That is Triathlon Club president Mark Naftel’s announcement following the sad, but ultimately unsurprising, postponement of the spectacle that was set to take place on Guernsey surf and turf next year.
Triathlon is arguably the highest profile sport to have already run its qualifying process locally, although Naftel had already considered the prospect that the resulting squads could be non-starters.
This led to a decision not to name them before last weekend’s big announcement from the International Island Games Association.
‘What it means for us is that everything that has been done this season is null and void,’ Naftel said.
‘Our triathletes went to great lengths to get qualifying results in.
‘We held back from announcing those that have qualified because it was fairly tight for the lesser places and we had the view there’s no point in naming a squad that’s unlikely to get to race. That has validated our decision not to announce, and we will have to go through the whole process again.’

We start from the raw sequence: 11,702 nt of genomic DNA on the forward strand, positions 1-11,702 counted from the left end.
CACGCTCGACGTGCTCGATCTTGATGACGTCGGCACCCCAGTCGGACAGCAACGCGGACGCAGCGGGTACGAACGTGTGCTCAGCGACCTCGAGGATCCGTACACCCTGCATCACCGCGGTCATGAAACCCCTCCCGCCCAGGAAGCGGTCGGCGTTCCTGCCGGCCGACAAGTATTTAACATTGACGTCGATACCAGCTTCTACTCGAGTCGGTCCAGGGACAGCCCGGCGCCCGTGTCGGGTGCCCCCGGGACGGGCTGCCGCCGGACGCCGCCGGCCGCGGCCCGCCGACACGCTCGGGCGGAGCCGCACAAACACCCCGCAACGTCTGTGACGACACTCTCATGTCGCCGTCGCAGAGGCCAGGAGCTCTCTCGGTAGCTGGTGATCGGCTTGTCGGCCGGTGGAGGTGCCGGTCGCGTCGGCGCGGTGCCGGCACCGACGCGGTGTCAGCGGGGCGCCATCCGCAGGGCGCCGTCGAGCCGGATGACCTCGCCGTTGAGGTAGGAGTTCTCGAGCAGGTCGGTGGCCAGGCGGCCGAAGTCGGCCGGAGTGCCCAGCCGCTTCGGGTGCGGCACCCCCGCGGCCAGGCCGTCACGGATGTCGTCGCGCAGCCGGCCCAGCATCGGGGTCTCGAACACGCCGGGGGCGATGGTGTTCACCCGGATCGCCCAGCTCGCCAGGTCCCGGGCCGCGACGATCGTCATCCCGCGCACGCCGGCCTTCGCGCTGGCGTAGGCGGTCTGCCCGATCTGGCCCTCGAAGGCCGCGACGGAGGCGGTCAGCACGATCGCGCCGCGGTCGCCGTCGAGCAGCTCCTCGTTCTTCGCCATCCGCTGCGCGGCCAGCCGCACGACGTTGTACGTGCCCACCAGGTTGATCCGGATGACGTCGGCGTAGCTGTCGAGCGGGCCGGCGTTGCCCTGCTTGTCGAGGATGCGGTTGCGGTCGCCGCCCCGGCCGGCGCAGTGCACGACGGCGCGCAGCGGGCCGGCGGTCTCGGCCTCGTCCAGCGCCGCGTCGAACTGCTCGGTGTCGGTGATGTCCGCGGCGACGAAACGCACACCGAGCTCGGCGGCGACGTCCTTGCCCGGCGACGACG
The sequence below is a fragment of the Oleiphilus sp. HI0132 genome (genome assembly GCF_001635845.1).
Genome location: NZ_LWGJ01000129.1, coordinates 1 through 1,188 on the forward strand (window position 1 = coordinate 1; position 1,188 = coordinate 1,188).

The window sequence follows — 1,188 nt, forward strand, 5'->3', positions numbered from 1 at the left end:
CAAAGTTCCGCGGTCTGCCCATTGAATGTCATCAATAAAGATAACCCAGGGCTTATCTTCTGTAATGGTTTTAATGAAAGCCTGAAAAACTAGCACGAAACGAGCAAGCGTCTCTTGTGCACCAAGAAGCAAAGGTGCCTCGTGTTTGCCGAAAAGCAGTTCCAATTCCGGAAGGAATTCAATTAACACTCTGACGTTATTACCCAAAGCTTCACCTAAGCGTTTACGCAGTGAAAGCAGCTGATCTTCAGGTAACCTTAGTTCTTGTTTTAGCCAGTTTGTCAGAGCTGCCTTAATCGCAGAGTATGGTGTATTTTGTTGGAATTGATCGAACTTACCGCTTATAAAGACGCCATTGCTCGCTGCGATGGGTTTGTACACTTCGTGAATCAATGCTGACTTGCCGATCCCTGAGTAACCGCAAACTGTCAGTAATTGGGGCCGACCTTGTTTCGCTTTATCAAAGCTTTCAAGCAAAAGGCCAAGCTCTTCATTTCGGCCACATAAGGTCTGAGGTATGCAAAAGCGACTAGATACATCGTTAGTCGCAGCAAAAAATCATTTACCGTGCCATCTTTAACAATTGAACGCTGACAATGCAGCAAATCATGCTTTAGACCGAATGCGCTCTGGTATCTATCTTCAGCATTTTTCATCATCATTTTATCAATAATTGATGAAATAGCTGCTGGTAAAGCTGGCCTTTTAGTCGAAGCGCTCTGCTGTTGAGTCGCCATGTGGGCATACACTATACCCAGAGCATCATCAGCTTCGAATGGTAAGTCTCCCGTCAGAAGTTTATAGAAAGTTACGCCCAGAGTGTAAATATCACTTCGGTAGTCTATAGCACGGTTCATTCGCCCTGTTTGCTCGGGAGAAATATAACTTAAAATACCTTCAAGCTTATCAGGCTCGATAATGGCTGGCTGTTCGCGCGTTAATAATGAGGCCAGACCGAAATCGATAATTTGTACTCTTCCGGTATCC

This year’s revised process consisted of a series of qualifying time-trials and then a major head-to-head between the top locals on the intended Games route at Rocquaine.
Some triathletes will inevitably lose out and some will benefit from a re-run, with outstanding teenager Thierry Le Cheminant finally old enough to race Olympic distance at Games level in 2022 and others being able to continue their development in the meantime.
Yet the extent of the postponement remains uncertain for the time being.
‘There’s now the uncertainty of whether we will be doing it in ’22 or ’23, so we need to wait now until we have some certainty as to the year it’s going to take place,’ the Tri Club president added.